Nursery cultural practices play an important role in the production of quality plant for reforestation projects; with them, morphological and physiological attributes are manipulated that regulate the development of plants in the field, in terms of survival and growth (Grossnickle and MacDonald, 2018).

In Mexico, the low survival of reforestations is a persistent problem. Therefore, improving the quality of the plants for these programs through nursery practices continues to be necessary (Burney et al., 2015). Most of the research made in this field is aimed at producing quality plants for temperate climates (Burney et al., 2015); however, the need to generate information on cultural nursery management practices for other species, such as those of the dry tropics, which are required in various reforestation or restoration projects, is evident (Conafor, 2014; Riikonen and Luoranen, 2018). The use of forest species from the dry tropics is limited by the lack of sufficient knowledge for their production in the nursery, particularly under the quality plant approach (Bonfil and Trejo, 2010).

In the context of defining cultural practices to produce quality plants, it is convenient to explore those whose background with other species have shown satisfactory results. In this regard, aerial pruning or stem pruning is an example. It is argued that pruning as a cultural practice in the nursery favors the maintenance of woody species because it stimulates their growth and allows it to be directed in a certain way (Wade and Westerfield, 2009). In this area, pruning has shown potential to increase the quality of some forest species. For example, Pinus greggii Engelm specimens improved their morphological quality and increased the photosynthetic rate and carbohydrate content after being pruned in 50 % of their aerial biomass (Cetina-Alcalá et al., 2001, 2002). Another experimental support is provided by a study with seedlings of Nothofagus nervosa (Phil.) Dim. (Donoso et al., 2009), whose response in the field was positive after being pruned at the nursery.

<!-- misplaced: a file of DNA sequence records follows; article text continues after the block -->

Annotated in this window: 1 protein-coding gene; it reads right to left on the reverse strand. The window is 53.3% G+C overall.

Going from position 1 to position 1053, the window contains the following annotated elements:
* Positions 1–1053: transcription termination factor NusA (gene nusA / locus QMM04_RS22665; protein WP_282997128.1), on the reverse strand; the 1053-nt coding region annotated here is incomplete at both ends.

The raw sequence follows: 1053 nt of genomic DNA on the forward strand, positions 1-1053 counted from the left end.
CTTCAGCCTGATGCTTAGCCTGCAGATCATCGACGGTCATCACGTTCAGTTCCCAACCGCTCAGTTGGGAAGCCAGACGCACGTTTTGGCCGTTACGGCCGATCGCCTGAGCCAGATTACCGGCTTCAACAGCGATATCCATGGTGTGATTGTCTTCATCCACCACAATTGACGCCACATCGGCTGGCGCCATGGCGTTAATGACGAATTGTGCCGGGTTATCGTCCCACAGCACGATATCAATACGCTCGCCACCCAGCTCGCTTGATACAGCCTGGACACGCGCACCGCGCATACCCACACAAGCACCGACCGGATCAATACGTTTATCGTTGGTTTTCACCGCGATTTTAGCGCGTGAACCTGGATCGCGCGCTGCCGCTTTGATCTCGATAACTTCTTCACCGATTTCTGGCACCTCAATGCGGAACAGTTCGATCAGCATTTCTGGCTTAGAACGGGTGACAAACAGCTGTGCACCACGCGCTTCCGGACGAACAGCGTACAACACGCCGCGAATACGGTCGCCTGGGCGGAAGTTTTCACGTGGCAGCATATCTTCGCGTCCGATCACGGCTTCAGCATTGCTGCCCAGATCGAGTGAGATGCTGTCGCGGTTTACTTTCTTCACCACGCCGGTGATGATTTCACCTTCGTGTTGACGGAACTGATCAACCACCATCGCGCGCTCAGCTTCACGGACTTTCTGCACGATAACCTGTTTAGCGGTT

However, the proper implementation of aerial pruning depends on understanding how and when to do it, since reactions can vary between species (Wade and Westerfield, 2009). For example, in Enterolobium cyclocarpum (Jacq.) Griseb. and Swietenia humillis Zucc. subject to three pruning intensities (0 %, 25 % and 50 %), aerial pruning is not recommended as a nursery practice because, according to the results provided by Basave et al. (2014 and 2015), the quality of the plants did not improve.

The differences consigned by the previously mentioned experimental evidence, regarding the feasibility of aerial pruning, suggest the need to evaluate its effects in a greater number of species, especially in those with high ecological and social value such as Caesalpinea coriaria (Jacq.) Willd, commonly known as cascalote. Cascalote is a multipurpose arboreal legume species of the dry tropics present in the pastures, where it is used as shade, forage, live fences and firewood (Olivares-Pérez et al., 2011; Palma-García and González-Rebeles, 2018). In recent years, the importance of this type of species has been highlighted to reforest and rehabilitate grasslands degraded by extensive livestock farming through the promotion of silvopastoral systems (Murgueitio et al., 2011). This aspect justifies the need to generate relevant information on the production of C. coriaria nursery plants, in relation to cultural practices that improve their quality. For this reason, the present study evaluated the effect of aerial pruning on the morphological quality of C. coriaria plants.

Materials and Methods

Location of the experiment

The study was carried out under controlled greenhouse conditions with plastic cover in the forest nursery of the Colegio de Postgraduados, Montecillo Texcoco campus, State of Mexico, Mexico. Average maximum and minimum temperatures of 35 °C and 18 °C, respectively, were recorded. Relative humidity was 25 % during the day and 80 % at night.